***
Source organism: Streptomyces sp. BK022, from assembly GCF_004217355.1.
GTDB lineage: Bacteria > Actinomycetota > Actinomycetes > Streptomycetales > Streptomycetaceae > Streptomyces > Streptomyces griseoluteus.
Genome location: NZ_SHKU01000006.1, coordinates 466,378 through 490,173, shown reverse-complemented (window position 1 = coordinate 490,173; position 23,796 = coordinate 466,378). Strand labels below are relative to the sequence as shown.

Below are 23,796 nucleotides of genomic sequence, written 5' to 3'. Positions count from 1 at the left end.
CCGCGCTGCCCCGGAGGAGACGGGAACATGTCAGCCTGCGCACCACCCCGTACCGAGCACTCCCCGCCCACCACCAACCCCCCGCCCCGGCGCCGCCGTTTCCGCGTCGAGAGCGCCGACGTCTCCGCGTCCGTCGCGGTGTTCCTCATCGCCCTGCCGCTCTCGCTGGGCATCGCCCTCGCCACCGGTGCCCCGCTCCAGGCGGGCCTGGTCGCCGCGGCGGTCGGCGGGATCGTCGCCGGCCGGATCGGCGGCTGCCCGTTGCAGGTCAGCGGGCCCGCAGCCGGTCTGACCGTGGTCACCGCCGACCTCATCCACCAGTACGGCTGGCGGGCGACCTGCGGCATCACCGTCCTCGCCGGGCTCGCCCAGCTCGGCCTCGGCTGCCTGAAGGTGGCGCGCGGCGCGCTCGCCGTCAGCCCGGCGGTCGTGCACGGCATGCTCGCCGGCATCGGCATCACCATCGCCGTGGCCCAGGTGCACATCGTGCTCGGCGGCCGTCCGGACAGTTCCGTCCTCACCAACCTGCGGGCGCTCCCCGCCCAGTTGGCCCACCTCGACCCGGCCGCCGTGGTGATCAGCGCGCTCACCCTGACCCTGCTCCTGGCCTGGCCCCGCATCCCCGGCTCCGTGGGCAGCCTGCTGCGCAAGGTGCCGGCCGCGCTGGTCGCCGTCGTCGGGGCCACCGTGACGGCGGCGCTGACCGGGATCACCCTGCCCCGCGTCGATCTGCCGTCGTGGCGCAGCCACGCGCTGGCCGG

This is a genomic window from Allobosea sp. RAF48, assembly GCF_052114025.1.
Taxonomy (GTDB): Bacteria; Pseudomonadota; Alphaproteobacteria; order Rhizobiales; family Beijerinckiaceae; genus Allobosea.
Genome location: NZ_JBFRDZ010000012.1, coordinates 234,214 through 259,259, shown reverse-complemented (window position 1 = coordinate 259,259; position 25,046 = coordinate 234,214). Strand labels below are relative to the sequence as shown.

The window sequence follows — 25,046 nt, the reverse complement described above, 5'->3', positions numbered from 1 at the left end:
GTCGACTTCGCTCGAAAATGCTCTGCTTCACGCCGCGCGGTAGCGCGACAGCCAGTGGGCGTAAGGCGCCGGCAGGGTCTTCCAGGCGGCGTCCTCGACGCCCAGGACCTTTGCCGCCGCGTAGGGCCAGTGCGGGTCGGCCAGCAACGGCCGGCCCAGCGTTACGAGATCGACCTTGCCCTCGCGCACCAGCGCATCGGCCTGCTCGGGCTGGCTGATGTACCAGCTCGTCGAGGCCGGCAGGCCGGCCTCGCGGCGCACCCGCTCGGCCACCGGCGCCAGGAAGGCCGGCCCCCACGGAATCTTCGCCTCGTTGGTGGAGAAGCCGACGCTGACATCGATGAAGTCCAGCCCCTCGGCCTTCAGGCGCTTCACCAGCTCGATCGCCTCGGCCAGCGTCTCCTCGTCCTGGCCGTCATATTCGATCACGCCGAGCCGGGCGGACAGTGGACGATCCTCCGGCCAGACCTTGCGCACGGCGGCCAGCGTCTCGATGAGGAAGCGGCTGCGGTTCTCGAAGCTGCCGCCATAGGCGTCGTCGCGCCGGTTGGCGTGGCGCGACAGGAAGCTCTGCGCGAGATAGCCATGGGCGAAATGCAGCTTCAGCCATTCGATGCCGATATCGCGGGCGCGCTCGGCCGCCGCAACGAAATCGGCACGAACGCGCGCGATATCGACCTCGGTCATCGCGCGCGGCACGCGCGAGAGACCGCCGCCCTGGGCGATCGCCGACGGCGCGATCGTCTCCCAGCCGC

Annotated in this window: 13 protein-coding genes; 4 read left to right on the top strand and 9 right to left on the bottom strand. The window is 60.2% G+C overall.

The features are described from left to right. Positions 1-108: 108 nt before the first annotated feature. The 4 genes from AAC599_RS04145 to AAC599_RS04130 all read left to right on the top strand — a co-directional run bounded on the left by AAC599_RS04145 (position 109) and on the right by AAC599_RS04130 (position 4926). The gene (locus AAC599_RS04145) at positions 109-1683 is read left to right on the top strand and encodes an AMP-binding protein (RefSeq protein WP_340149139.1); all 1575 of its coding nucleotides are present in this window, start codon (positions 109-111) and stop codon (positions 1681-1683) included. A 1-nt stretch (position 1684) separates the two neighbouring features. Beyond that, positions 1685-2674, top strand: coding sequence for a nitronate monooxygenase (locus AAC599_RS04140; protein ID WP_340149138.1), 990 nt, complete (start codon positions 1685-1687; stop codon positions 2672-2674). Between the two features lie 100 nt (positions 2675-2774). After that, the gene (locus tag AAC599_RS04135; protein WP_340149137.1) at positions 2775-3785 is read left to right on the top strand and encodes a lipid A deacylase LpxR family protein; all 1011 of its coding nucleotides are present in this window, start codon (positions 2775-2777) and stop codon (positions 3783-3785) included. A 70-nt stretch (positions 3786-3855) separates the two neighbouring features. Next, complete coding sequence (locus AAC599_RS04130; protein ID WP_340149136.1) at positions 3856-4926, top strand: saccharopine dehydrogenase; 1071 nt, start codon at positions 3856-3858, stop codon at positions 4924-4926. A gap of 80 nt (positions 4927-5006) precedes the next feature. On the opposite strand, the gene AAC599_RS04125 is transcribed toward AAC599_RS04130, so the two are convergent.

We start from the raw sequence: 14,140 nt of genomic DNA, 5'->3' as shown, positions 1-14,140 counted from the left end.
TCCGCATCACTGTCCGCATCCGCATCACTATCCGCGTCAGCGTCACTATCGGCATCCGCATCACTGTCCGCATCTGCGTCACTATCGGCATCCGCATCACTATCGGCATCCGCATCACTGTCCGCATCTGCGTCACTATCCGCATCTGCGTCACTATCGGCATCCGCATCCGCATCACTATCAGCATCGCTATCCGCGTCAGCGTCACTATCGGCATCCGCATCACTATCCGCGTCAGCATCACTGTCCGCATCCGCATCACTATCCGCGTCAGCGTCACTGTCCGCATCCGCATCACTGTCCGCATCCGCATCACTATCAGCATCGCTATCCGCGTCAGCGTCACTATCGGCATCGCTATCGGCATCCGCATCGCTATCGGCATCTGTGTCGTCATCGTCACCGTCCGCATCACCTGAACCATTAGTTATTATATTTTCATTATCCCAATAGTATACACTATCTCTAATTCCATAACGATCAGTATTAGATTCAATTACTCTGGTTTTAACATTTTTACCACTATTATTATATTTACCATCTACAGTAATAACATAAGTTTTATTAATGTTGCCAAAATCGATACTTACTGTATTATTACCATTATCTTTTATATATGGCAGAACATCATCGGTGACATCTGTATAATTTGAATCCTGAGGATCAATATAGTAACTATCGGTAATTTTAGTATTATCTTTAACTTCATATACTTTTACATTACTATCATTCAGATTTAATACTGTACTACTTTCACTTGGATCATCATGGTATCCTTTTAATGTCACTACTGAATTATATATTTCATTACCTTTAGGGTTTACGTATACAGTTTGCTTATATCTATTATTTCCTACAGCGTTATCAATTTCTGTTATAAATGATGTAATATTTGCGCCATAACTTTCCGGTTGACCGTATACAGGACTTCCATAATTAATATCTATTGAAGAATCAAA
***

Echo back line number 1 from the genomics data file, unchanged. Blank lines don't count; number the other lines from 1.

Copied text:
Source organism: Streptomyces sp. BK022, from assembly GCF_004217355.1.